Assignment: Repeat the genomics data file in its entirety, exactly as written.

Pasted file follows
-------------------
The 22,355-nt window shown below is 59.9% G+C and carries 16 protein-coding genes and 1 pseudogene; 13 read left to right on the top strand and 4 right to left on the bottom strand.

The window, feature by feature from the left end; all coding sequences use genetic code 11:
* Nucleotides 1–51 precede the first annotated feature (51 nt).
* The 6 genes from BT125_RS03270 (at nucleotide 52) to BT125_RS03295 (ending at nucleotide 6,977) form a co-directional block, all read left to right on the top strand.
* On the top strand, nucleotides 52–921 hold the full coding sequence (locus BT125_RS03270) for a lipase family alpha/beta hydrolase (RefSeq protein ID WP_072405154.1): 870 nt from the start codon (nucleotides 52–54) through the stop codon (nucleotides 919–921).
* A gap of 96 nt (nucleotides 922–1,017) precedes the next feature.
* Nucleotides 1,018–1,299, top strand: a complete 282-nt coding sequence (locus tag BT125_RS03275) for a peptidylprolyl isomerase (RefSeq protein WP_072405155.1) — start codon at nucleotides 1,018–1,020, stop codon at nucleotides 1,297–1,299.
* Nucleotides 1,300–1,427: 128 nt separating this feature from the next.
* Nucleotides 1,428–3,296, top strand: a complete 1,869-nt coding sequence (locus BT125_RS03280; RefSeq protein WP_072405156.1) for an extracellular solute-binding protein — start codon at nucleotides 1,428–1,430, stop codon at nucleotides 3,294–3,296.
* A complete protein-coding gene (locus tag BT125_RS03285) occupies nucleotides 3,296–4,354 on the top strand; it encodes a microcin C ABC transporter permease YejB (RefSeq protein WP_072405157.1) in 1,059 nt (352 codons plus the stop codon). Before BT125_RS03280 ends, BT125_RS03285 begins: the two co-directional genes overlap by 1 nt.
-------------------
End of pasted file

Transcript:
The 22,355-nt window shown below is 59.9% G+C and carries 16 protein-coding genes and 1 pseudogene; 13 read left to right on the top strand and 4 right to left on the bottom strand.

The window, feature by feature from the left end; all coding sequences use genetic code 11:
* Nucleotides 1–51 precede the first annotated feature (51 nt).
* The 6 genes from BT125_RS03270 (at nucleotide 52) to BT125_RS03295 (ending at nucleotide 6,977) form a co-directional block, all read left to right on the top strand.
* On the top strand, nucleotides 52–921 hold the full coding sequence (locus BT125_RS03270) for a lipase family alpha/beta hydrolase (RefSeq protein ID WP_072405154.1): 870 nt from the start codon (nucleotides 52–54) through the stop codon (nucleotides 919–921).
* A gap of 96 nt (nucleotides 922–1,017) precedes the next feature.
* Nucleotides 1,018–1,299, top strand: a complete 282-nt coding sequence (locus tag BT125_RS03275) for a peptidylprolyl isomerase (RefSeq protein WP_072405155.1) — start codon at nucleotides 1,018–1,020, stop codon at nucleotides 1,297–1,299.
* Nucleotides 1,300–1,427: 128 nt separating this feature from the next.
* Nucleotides 1,428–3,296, top strand: a complete 1,869-nt coding sequence (locus BT125_RS03280; RefSeq protein WP_072405156.1) for an extracellular solute-binding protein — start codon at nucleotides 1,428–1,430, stop codon at nucleotides 3,294–3,296.
* A complete protein-coding gene (locus tag BT125_RS03285) occupies nucleotides 3,296–4,354 on the top strand; it encodes a microcin C ABC transporter permease YejB (RefSeq protein WP_072405157.1) in 1,059 nt (352 codons plus the stop codon). Before BT125_RS03280 ends, BT125_RS03285 begins: the two co-directional genes overlap by 1 nt.